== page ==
For more on my point of view when it comes to marketisation please see my letter to Gabriel Sahlgren at the Centre for Market Reform of Education (an organisation that certainly does spell out what it is aiming for!)
      https://jennycollinsteacher.wordpress.com/2013/11/08/market-reform-of-education-my-letter-to-gabriel-h-sahlgren/
      Once again, thank you for responding. It all helps.

  2. As it’s the holidays I might as well get back to this. You say you want “dialogue”, but your reaction to having factual mistakes in your narrative pointed out is to assert the same narrative again but with added conspiracy theory elements. Your reaction to having your bad arguments pointed out is to observe that this often happens a lot on the internet, but not to re-evaluate those arguments.

    What sort of dialogue does this actually allow for? If you are indifferent as to whether the facts support your argument, and as to whether your argument is actually coherent, what possible contribution can anyone with an opposing view make to the discussion?

    • Quite right! What better time than the Christmas holidays for a healthy exchange of points of view? I’ve had fun in the last few weeks telling fellow-teachers about a book that states we are in a dangerously progressive era. Of course they laugh and some ask who published it. I tell them it’s been put out by a think-tank and they usually just roll their eyes.
      Where are my factual mistakes? It is your opinion that things moved “back to a progressive orthodoxy”. This isn’t a fact. You also claim that the education establishment (who they? do you mean actual teachers and headteachers rather than politicians and think tanks?) “became more dominant again from 2001 to 2010”. Again this is an opinion. These things are not easily measured: this is central to our discussion. It’s an exchange of points of view like when a football player falls down and we debate about whether he was pushed or if he dived. You go along with Peal’s book but this doesn’t mean you are in command of the ‘facts’ and a ‘coherent argument’ yourself. That’s the point of my original post.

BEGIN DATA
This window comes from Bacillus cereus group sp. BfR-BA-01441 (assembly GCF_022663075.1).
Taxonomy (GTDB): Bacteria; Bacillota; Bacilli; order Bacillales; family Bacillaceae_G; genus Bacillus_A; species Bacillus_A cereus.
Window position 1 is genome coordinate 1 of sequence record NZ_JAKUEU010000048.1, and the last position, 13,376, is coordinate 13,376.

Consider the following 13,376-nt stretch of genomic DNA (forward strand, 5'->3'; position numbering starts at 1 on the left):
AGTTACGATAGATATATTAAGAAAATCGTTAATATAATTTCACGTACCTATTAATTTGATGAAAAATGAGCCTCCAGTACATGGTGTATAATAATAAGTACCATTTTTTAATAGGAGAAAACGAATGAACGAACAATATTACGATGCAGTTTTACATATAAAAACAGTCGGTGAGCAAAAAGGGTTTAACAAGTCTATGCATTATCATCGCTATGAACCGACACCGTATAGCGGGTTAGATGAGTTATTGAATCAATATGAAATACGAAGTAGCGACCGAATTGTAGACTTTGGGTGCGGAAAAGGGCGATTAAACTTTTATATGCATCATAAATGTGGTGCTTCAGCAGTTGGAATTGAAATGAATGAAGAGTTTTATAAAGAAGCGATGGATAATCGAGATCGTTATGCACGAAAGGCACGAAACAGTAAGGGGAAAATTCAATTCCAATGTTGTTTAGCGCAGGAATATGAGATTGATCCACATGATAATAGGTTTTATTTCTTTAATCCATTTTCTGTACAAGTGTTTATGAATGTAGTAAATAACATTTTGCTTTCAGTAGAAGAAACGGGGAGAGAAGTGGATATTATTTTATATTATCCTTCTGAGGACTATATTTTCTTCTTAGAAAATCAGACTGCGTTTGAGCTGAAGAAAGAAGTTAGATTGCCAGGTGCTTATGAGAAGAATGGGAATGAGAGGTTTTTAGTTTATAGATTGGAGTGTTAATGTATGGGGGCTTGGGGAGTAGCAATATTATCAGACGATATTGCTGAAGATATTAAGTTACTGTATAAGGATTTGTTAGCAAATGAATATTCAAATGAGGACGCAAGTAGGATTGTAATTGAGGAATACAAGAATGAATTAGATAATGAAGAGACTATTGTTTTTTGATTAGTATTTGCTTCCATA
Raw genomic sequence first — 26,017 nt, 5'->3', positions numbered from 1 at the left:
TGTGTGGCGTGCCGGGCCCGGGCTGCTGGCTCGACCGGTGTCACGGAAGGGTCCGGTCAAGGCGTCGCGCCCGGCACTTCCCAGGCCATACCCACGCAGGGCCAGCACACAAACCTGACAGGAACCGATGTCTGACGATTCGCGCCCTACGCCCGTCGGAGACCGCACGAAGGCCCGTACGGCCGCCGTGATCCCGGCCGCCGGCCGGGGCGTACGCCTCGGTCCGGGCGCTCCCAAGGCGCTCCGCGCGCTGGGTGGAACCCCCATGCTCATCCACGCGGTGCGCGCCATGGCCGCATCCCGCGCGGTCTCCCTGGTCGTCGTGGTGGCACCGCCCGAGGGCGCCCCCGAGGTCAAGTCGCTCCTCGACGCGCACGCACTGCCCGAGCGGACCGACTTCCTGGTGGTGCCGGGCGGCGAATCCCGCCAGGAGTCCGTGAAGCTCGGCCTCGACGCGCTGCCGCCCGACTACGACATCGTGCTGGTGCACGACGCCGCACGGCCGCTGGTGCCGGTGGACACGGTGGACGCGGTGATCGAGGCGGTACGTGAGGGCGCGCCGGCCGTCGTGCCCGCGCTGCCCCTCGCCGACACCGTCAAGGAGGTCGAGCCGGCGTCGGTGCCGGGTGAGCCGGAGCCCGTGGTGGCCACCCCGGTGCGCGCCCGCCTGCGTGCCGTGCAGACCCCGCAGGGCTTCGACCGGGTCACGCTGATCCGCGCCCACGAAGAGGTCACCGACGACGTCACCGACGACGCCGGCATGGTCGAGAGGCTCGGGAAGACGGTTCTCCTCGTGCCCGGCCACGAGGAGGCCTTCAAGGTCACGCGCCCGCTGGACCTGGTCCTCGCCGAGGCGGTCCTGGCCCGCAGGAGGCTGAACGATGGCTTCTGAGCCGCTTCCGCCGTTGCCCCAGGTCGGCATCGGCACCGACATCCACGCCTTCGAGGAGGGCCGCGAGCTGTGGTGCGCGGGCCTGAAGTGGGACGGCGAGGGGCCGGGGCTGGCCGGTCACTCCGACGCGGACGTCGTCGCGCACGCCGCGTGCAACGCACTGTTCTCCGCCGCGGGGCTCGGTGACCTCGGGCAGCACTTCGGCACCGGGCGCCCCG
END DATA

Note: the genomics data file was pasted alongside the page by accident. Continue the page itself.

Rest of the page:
Also, I must ask, what do you mean by ‘conspiracy theory elements’? Are you suggesting that to openly talk about the corporatisation or marketisation of education in the UK is to be mired in wayward conspiracy theory? If so then I certainly have a lot less difficulty understanding your point of view.
      You have not addressed the fact that Civitas is a think-tank with an agenda and not a totally unbiased institution. You have not addressed the idea that this may be a discussion with shades of grey (in my opinion ‘progressive’ and ‘traditional’ these days sit alongside one another; notice this is an opinion and I do not pretend it is a fact). You have not addressed the idea that having some elements of a ‘progressive’ approach may actually be a good thing. You have not addressed my point that both the Labour and Conservative parties have been pushing for a marketised/privatised model for decades now.
      I don’t have a ‘narrative’. I have a point of view that is out of step with yours. Can you aid my understanding by addressing any of these issues?
      Once again, with the greatest respect, thank you for continuing to engage in this discussion.
      P.S. I do accept that I stooped as low as an ‘ad hominem’ argument by suggesting that Robert Peal is a ‘hired pen’ who will write whatever is required for any one who pays. I suppose this just exposes my deep suspicion of think tanks (I regard them as distorting and not very democratic) rather than a personal attack on Mr Peal. In his recently published ‘Establishment’ book Oliver James begins with a chapter on the damaging impact of numerous think tanks. Civitas is not mentioned in his book.